sorry for the time delay, there, between my posts about day 1 and day 2 of the middle school ministry campference. day 3 was a blur of wrapping up the campference and traveling home, compounded by a laptop that died that morning. yesterday was a blur of sorting out said computer problems (which resulted in breaking down and getting a new laptop, in the end).
so, day 3!
after breakfast, we had our final round of breakout sessions, including a seminar by katie edwards on ‘developing volunteer leaders’ and a dialogue facilitated by brooklyn lindsey with the zippy-fun title of “brooklyn’s secret sauce: swapping recipes for what works”. springhill camp staff also led a learning experience called ‘freakin’ awesome games.’
in our final tribal gathering, we opened with an extended time of worship, punctuated by a sweet time of celebrating communion together. it was a deep blessing for me to see circles of middle school youth workers huddled up, praying together, arm-in-arm. we’d asked them to circle up and figure out how they wanted to experience communion together; but we hadn’t told them to spend time, arm-in-arm, praying together. so it was beautiful to see most of the circles lingering in that space and connection.
brooklyn read some final ‘camp mail’ letters (words of encouragement from senior pastors to middle school pastors attending the event), and we laughed our way through a hilarious game with nutty prizes. i woman with zero budget and zero salary (but who “works” full time) won a massive prize package from simply youth ministry, as well as a free registration to the symc — it was a beautiful moment. then, i spoke about what i called “eutychian middle school ministry.” i unpacked the story of paul and eutychus, from acts 20, suggesting that the first half of the story is a great example of bad middle school ministry:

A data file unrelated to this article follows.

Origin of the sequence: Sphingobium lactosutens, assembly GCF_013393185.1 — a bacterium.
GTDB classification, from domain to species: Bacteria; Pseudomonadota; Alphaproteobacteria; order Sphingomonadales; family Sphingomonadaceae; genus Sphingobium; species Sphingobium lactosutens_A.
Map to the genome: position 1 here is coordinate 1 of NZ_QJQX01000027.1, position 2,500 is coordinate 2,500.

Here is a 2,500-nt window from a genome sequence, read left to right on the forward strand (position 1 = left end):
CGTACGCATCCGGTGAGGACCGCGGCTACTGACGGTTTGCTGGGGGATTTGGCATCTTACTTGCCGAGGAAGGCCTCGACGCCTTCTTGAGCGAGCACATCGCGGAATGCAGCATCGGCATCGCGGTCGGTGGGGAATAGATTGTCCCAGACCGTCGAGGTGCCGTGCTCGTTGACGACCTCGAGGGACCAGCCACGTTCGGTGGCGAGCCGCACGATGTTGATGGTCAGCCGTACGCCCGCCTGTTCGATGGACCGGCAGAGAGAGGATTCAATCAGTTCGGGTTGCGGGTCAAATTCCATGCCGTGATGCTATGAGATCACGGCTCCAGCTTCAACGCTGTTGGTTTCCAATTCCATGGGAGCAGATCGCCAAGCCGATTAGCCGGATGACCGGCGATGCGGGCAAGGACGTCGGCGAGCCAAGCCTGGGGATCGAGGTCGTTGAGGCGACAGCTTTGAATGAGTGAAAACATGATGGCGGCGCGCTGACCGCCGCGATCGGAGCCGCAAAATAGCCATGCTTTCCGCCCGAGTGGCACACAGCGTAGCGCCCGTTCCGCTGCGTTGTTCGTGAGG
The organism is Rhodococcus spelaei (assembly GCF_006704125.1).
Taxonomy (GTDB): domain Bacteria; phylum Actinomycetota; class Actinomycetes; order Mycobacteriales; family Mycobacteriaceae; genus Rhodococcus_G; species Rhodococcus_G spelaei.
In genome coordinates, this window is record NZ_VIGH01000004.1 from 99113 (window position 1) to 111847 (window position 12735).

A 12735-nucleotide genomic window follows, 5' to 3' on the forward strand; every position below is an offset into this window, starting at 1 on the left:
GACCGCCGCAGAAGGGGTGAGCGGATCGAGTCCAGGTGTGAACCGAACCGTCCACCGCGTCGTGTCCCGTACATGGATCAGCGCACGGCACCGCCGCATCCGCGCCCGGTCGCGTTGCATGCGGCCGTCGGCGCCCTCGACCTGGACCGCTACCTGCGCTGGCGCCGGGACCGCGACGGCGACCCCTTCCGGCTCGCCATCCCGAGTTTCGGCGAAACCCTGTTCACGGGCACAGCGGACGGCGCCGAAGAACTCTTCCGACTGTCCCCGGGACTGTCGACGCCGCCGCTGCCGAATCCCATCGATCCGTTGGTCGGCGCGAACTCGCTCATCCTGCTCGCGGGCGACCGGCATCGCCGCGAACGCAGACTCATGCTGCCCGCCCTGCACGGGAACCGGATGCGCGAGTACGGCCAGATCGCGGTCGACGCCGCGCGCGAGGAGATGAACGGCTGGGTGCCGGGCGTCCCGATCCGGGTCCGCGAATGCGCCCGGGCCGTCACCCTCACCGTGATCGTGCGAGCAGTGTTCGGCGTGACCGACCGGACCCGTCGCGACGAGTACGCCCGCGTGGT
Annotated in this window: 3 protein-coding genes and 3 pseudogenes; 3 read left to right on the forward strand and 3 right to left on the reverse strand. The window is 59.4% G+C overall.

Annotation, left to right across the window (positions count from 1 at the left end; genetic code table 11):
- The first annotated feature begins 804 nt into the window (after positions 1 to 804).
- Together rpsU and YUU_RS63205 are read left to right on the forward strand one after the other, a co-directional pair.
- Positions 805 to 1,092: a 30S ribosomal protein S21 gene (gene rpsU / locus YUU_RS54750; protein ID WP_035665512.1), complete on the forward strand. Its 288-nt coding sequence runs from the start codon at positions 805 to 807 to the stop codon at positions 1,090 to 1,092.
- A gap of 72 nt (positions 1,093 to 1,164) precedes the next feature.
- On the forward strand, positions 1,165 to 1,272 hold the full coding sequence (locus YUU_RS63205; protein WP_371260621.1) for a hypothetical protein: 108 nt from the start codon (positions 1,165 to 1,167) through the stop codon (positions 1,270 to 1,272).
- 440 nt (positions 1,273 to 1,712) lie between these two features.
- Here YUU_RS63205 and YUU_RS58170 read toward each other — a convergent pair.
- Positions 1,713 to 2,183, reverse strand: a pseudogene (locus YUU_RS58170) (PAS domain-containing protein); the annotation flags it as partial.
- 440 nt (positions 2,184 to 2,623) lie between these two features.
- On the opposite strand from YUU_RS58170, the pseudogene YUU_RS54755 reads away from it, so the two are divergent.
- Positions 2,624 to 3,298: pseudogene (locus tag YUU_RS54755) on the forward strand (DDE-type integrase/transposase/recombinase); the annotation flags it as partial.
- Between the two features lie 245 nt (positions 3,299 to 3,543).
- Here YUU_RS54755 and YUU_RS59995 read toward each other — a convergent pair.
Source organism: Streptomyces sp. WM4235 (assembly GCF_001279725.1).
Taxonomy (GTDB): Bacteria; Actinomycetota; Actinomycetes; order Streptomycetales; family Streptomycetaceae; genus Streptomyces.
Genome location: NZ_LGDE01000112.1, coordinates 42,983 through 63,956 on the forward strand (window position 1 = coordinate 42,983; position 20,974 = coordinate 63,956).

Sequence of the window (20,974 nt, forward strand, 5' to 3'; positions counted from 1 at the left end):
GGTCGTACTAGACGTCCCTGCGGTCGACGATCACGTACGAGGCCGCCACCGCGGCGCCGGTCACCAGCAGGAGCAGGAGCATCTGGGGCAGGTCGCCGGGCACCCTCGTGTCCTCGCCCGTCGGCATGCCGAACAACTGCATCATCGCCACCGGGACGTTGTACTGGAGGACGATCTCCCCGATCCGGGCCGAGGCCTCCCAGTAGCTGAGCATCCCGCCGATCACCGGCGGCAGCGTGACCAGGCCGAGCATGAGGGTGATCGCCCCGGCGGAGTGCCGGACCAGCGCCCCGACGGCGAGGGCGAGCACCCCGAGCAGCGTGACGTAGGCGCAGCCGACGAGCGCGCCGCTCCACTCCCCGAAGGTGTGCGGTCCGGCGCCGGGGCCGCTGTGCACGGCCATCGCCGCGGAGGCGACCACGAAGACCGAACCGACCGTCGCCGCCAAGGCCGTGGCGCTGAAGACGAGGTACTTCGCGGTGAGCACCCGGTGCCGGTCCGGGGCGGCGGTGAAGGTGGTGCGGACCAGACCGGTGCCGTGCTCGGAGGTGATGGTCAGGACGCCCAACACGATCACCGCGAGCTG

- paul is focused on his lesson plan above all else
- paul likes the sound of his own voice too much
- paul buys into the banking model of spiritual formation
- eutychus is so relationally disconnected that on one notices his risk taking bahvior
and the second half of the story is an example of great middle school ministry:
- the community SEES eutychus
- paul gets awkward in order to connect
- they shared life, not just teaching
- they had an all-nighter! (’nuff said)
brook led everyone in a closing bit where they shouted out response completing the sentence prompt, “I believe…” beautiful and thoughtful and encouraging and hilarious statements poured forth about our identity, about the importance of middle school ministry, and about the impact of the weekend.
we shuffled off to lunch, and gave various hugs and handshakes and goodbyes.
i couldn’t be happier with how this event played out, in every way. and, reading through the evaluations, the positive response seems fairly unanimous. two or three months ago, i would have said i didn’t think we would repeat the event after this year. but now, with the 80 who attended almost begging for a repeat, and with my little soul so full of gratefulness and joy, i’m thinking we just might have to try it again next year. i have a few bridges to cross in figuring out if we can do that: but i sure hope and pray we can. stay tuned!